“During the past four Congresses we have passed a requirement that utilities provide a specified percentage of their electricity from renewable resources again and again. In the 107th, 108th and 109th we passed it in the Senate but the House would not accept it. In the 110th the House passed it but we couldn’t get a vote in the Senate. I think that it is time that we finally pass this provision in both houses and get it to the President, for whom it is one of the highest priorities.
“The provision that the hearing is on today is a majority staff draft. It is similar as to its mechanics to the provisions that we have passed before, with some major differences. First, the requirement is raised from 15 percent by 2020 to 20 percent by 2021. Second, the resources that can be used to comply have been expanded. Up to one-quarter of the requirement can come from energy efficiency. We also have included new hydropower at existing dams that currently do not have generation.
“The reasons to pass such a provision are as compelling as ever, if not more so. A renewable standard can reduce our dependence on fossil fuel sources, reducing emissions of greenhouse gases and other pollutants. Another effect of this reduction is to cause a reduction in the prices of the fossil fuels displaced. Such a standard diversifies our resource base, lessening the effect of supply disruptions or shortages, creating greater economic stability. It reduces our dependence on foreign sources of energy, creating greater energy security. This standard would also spur the development of a national green energy economy, creating hundreds of thousands of jobs, many in rural areas.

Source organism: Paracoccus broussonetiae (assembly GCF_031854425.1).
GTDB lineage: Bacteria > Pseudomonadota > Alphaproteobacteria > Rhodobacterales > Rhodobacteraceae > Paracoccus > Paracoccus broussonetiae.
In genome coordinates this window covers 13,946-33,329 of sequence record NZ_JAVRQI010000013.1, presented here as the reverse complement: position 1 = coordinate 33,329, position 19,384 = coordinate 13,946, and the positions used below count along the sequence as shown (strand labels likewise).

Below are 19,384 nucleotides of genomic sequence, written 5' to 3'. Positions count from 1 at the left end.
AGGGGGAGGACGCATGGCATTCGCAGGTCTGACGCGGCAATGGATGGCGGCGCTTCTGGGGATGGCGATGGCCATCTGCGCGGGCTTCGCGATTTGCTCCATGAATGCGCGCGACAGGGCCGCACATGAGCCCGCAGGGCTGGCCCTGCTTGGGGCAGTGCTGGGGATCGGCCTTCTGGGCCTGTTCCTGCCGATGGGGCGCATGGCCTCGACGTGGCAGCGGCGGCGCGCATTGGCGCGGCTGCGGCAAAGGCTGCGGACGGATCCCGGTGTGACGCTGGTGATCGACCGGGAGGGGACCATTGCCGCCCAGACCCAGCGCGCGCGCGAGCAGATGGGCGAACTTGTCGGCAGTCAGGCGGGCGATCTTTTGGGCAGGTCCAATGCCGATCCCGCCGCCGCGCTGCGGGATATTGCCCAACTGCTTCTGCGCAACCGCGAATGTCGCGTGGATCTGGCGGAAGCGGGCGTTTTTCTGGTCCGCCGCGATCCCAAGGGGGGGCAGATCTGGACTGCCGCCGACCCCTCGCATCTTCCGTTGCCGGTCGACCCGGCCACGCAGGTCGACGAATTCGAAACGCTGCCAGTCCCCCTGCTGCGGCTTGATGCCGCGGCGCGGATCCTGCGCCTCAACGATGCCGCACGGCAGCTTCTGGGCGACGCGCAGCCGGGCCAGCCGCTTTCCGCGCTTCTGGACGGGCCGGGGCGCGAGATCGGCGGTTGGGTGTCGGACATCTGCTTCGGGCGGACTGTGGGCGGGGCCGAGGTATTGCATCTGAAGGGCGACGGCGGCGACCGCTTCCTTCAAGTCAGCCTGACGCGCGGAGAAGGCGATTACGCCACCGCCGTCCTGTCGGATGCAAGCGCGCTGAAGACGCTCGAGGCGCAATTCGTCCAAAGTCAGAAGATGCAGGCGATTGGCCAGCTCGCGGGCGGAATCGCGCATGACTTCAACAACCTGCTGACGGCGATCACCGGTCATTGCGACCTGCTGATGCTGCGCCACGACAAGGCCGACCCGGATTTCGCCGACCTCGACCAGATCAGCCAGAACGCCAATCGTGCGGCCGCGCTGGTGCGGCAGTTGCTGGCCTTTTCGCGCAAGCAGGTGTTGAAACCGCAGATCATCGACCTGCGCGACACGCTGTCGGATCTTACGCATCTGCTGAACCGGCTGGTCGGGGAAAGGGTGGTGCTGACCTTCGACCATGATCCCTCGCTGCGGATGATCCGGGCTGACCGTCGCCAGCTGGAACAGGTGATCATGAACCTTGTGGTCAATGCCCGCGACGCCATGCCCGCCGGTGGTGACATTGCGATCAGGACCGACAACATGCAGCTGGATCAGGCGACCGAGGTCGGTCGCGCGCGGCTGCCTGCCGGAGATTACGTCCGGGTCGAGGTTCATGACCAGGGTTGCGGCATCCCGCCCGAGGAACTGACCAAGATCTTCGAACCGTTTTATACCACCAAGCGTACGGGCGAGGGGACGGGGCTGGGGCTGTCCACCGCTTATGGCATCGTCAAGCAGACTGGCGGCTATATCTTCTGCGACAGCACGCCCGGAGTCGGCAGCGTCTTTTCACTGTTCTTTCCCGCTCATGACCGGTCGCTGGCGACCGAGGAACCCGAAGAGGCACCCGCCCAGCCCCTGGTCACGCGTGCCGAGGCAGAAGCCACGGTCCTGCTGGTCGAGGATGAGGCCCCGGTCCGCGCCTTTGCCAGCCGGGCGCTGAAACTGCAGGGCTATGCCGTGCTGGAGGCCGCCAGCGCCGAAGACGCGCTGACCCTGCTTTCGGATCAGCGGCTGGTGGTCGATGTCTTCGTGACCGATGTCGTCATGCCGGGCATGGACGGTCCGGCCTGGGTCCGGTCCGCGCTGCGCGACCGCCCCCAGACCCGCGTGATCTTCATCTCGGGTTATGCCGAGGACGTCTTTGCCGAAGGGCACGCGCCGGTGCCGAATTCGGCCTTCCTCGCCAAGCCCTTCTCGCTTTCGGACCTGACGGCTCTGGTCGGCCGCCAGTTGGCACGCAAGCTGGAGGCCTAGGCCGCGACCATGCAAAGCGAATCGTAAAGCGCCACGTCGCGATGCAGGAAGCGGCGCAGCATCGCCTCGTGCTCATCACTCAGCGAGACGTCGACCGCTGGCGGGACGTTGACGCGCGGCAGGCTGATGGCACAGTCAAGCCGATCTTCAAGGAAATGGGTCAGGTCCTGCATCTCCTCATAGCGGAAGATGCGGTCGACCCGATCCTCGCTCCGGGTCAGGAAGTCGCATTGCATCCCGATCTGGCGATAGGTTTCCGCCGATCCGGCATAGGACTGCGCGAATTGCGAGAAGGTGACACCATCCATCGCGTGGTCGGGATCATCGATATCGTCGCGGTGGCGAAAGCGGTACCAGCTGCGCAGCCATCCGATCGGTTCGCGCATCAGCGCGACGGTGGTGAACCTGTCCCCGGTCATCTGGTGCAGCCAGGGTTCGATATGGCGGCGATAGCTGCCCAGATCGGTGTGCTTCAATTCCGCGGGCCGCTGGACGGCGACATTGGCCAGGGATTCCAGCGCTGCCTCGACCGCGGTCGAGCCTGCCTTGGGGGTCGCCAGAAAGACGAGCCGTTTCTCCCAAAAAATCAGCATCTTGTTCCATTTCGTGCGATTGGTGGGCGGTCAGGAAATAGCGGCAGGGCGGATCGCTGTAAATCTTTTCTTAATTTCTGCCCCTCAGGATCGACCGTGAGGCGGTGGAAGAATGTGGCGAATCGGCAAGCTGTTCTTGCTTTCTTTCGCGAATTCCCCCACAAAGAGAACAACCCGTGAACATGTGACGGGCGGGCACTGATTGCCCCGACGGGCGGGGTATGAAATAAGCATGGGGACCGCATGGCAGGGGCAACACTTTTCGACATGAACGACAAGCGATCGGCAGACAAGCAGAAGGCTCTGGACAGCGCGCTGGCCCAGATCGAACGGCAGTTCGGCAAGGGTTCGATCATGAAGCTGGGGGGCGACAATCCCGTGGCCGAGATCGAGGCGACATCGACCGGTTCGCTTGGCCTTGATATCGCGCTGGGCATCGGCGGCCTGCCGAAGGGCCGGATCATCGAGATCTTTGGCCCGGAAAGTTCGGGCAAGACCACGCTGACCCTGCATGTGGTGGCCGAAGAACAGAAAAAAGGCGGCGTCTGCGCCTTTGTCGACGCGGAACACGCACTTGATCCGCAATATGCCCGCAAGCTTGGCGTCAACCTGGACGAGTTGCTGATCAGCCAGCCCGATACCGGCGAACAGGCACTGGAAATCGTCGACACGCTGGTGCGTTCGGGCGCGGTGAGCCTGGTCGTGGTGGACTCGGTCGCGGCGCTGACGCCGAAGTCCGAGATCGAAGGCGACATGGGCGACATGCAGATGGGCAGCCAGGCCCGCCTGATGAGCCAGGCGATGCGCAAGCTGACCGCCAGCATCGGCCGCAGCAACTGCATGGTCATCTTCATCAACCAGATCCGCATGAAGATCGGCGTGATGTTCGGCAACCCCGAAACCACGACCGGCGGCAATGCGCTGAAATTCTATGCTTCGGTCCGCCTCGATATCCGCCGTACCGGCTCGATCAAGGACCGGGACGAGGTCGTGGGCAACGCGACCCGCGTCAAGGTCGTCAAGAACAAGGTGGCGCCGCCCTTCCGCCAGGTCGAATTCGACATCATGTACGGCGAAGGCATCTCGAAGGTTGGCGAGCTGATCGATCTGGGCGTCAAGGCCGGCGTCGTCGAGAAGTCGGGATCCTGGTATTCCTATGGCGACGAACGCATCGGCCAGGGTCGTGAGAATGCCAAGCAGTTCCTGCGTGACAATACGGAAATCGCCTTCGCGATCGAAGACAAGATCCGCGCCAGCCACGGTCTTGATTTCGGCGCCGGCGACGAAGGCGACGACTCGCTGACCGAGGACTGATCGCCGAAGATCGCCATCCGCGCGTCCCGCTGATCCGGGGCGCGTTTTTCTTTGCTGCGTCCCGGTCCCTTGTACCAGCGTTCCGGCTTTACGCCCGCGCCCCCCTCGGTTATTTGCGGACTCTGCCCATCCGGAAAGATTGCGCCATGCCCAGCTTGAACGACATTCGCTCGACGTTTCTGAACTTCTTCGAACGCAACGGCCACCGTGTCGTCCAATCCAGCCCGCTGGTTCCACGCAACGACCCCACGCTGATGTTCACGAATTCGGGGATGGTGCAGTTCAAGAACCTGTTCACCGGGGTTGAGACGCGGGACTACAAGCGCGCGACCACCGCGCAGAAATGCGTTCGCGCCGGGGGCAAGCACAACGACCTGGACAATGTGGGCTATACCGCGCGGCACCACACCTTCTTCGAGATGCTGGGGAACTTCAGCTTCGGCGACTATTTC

“Over the years we have seen many economic analyses of renewable standards. All of them that are done by independent analysts conclude that the cost of implementing this standard range from negligible to positive, with many showing significant reductions in the overall cost of energy to Americans.
“When you add the fact that we are going to do something to put a price on carbon emissions, probably through a cap-and-trade system, you have to know that the cost of whatever we do to reduce carbon emissions will be greatly reduced by a significant spur to the renewable generation of electricity such as the RES.
“I think that the votes are present in the Senate to pass a renewable electricity standard. I think that they are present in the House. I think that we need to get on with figuring out what we can pass and move forward.
“I intend to work closely with Ms. Murkowski and the other members of the Committee on that task. The witnesses are here today to help us begin that process. I look forward to hearing their testimony.”
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